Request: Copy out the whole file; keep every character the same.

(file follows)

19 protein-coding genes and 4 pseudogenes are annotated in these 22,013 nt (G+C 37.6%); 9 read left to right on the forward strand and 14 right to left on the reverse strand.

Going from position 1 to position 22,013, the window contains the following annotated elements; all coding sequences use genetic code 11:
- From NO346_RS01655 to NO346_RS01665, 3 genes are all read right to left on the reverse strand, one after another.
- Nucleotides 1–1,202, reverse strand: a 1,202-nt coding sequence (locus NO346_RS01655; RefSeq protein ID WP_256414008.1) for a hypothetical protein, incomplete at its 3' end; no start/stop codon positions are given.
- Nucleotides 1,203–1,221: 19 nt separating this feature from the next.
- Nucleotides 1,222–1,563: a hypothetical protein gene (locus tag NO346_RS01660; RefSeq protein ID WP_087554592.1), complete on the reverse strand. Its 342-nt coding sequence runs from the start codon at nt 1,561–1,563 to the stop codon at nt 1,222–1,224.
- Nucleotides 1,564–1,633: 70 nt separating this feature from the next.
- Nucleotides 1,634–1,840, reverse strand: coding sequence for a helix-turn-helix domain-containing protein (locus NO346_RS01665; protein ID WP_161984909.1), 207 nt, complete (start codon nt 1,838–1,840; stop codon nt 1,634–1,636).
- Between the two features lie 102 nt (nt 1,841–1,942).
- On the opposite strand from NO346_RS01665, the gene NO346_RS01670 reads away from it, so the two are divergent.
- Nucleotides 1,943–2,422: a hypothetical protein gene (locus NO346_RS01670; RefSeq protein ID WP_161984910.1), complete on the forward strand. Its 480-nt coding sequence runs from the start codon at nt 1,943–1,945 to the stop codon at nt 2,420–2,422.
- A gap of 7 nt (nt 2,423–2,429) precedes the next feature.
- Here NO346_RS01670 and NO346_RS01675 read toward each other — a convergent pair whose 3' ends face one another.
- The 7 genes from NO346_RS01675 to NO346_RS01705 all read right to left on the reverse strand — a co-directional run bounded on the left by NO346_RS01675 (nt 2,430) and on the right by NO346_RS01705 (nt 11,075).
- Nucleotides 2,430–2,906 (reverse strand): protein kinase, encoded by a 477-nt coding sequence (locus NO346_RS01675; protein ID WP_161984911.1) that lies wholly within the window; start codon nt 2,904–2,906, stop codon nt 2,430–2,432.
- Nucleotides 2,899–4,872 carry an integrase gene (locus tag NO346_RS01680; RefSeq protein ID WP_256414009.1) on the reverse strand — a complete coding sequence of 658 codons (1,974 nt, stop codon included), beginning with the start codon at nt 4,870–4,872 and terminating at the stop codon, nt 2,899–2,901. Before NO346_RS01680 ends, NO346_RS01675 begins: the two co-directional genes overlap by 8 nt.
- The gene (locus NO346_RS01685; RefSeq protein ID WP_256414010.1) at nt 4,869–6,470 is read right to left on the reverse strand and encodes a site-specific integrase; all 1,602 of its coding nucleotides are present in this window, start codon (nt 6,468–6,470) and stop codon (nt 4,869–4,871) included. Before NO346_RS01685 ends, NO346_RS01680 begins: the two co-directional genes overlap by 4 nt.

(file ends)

19 protein-coding genes and 4 pseudogenes are annotated in these 22,013 nt (G+C 37.6%); 9 read left to right on the forward strand and 14 right to left on the reverse strand.

Going from position 1 to position 22,013, the window contains the following annotated elements; all coding sequences use genetic code 11:
- From NO346_RS01655 to NO346_RS01665, 3 genes are all read right to left on the reverse strand, one after another.
- Nucleotides 1–1,202, reverse strand: a 1,202-nt coding sequence (locus NO346_RS01655; RefSeq protein ID WP_256414008.1) for a hypothetical protein, incomplete at its 3' end; no start/stop codon positions are given.
- Nucleotides 1,203–1,221: 19 nt separating this feature from the next.
- Nucleotides 1,222–1,563: a hypothetical protein gene (locus tag NO346_RS01660; RefSeq protein ID WP_087554592.1), complete on the reverse strand. Its 342-nt coding sequence runs from the start codon at nt 1,561–1,563 to the stop codon at nt 1,222–1,224.
- Nucleotides 1,564–1,633: 70 nt separating this feature from the next.
- Nucleotides 1,634–1,840, reverse strand: coding sequence for a helix-turn-helix domain-containing protein (locus NO346_RS01665; protein ID WP_161984909.1), 207 nt, complete (start codon nt 1,838–1,840; stop codon nt 1,634–1,636).
- Between the two features lie 102 nt (nt 1,841–1,942).
- On the opposite strand from NO346_RS01665, the gene NO346_RS01670 reads away from it, so the two are divergent.
- Nucleotides 1,943–2,422: a hypothetical protein gene (locus NO346_RS01670; RefSeq protein ID WP_161984910.1), complete on the forward strand. Its 480-nt coding sequence runs from the start codon at nt 1,943–1,945 to the stop codon at nt 2,420–2,422.
- A gap of 7 nt (nt 2,423–2,429) precedes the next feature.
- Here NO346_RS01670 and NO346_RS01675 read toward each other — a convergent pair whose 3' ends face one another.
- The 7 genes from NO346_RS01675 to NO346_RS01705 all read right to left on the reverse strand — a co-directional run bounded on the left by NO346_RS01675 (nt 2,430) and on the right by NO346_RS01705 (nt 11,075).
- Nucleotides 2,430–2,906 (reverse strand): protein kinase, encoded by a 477-nt coding sequence (locus NO346_RS01675; protein ID WP_161984911.1) that lies wholly within the window; start codon nt 2,904–2,906, stop codon nt 2,430–2,432.
- Nucleotides 2,899–4,872 carry an integrase gene (locus tag NO346_RS01680; RefSeq protein ID WP_256414009.1) on the reverse strand — a complete coding sequence of 658 codons (1,974 nt, stop codon included), beginning with the start codon at nt 4,870–4,872 and terminating at the stop codon, nt 2,899–2,901. Before NO346_RS01680 ends, NO346_RS01675 begins: the two co-directional genes overlap by 8 nt.
- The gene (locus NO346_RS01685; RefSeq protein ID WP_256414010.1) at nt 4,869–6,470 is read right to left on the reverse strand and encodes a site-specific integrase; all 1,602 of its coding nucleotides are present in this window, start codon (nt 6,468–6,470) and stop codon (nt 4,869–4,871) included. Before NO346_RS01685 ends, NO346_RS01680 begins: the two co-directional genes overlap by 4 nt.